2013 Bassmaster Classic Wild Card presented by Star Tron
Lake Okeechobee - Okeechobee, FL, Dec 5 - 7, 2013

Notes & Quotes from Okeechobee

A Hack Attack on the mind

Greg Hackney finished in 9th place with 51 pounds, 3 ounces.James OverstreetGreg Hackney finished in 9th place with 51 pounds, 3 ounces.
Greg Hackney is plenty friendly, but he's known for getting lockjaw when it comes to providing any information as to how he's catching fish during a tournament. However, I was left with my jaw dropped after Hackney's latest explanation, or lack thereof, for catching bass on Lake Okeechobee last week.

On Day Two, Hackney said he'd caught 60 bass the day before and probably 100 on Friday.

"For awhile, I was catching a fish as fast as I could get a bait in the water," Hackney said.

His problem was that he wasn't catching enough of the 4- to 6-pounders that made all the difference in this tournament. Hackney had 36-6 after two days at Okeechobee, which put him in seventh place and qualified him for the top 12 cut.

Of course, even knowing Hackney's reputation, I had to ask how he was catching them.

"I'm not going to tell you that," Hackney said. "But I guarantee you I'm doing something 360 degrees different than how most of these guys are catching them."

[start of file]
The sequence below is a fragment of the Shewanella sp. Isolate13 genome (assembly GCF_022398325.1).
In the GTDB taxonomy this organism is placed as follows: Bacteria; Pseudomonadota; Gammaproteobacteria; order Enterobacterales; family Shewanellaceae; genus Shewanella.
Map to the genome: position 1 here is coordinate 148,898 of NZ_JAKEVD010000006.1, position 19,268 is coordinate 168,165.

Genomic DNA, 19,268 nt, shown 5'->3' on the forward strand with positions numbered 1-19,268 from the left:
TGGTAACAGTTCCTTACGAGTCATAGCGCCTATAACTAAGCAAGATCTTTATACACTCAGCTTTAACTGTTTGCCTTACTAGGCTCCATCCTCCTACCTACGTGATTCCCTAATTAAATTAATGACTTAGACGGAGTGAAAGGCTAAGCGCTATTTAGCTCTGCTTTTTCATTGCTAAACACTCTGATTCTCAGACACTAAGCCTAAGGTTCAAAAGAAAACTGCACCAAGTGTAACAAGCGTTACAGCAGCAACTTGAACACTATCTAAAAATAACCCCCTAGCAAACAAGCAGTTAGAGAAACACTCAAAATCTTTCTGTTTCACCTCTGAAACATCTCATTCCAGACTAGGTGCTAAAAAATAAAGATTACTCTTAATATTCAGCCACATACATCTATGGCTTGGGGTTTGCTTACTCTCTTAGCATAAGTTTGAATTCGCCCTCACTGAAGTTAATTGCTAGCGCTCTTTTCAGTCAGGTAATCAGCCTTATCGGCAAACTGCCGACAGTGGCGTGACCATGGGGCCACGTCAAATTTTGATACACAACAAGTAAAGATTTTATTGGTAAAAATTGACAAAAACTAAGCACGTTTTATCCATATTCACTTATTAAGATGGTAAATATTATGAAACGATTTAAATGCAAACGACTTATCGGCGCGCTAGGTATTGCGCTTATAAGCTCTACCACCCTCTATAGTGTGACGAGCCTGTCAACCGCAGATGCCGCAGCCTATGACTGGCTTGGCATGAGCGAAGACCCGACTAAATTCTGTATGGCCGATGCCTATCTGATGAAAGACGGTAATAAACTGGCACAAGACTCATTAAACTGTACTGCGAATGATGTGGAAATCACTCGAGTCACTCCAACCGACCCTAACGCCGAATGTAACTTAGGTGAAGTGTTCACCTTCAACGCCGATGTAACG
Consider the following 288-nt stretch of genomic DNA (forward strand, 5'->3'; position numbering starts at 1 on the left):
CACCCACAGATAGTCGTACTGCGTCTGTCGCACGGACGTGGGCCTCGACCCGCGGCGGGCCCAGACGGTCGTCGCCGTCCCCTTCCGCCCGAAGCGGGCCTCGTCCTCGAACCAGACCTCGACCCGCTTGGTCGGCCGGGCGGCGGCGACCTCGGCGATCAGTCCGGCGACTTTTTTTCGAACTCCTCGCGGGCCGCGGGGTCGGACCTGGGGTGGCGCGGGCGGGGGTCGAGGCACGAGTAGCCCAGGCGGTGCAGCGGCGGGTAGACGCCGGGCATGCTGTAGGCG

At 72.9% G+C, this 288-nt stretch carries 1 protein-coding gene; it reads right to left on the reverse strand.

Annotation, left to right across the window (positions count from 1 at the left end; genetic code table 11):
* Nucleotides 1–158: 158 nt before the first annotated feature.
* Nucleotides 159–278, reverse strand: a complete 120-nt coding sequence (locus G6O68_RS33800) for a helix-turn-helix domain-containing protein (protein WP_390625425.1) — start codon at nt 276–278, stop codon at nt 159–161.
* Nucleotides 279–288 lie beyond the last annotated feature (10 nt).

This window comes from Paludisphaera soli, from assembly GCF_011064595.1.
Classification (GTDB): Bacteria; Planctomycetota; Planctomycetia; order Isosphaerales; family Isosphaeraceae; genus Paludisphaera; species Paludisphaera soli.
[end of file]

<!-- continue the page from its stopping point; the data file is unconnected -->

Maybe Hackney told me this, or I just thought he said it, but I was under the impression he was going to tell me after Day Three how he'd been catching them all week. But I couldn't imagine how Hackney, a noted flipping specialist, had been catching bass any other way in a tournament dominated by flipping.

Then I started thinking (usually a mistake) that Hackney had said "360 degrees different." Well, 180 degrees different would be totally opposite of what everyone else was doing, and 360 degrees brings you all the way around the circle to what everybody else was doing. Maybe Hackney was just playing mind games with me, something many of these Elite Series pros enjoy doing with the media, second only to catching bass. (It usually involves a bait that's similar to one made by one of their sponsors. In other words, it's not a good business decision to speak the truth in some instances.)

But Hackney took it to another level after Day Three.

"Okay, man, now you can tell me how you've been catching them all week," I said.

"No, since I didn't win, I don't have to tell you now," Hackney said with a smile.

I just looked at him with my jaw dropped, like the mouth-breather I am. Finally I said, "I just find that fascinating. The fact that you didn't win means you don't have to tell me how you caught 'em."

"I'm not stupid," Hackney said. "I'll be fishing another tournament down here someday."

Hackney added, "I will say that today I caught 'em like most of these other guys have been catching them all week."

Hackney finished ninth with 51-3.

I finished with a new addition to the "unwritten rules" of bass tournament fishing: If you don't win, you don't have to say how you caught 'em. We'll call it "The Hackney Rule."

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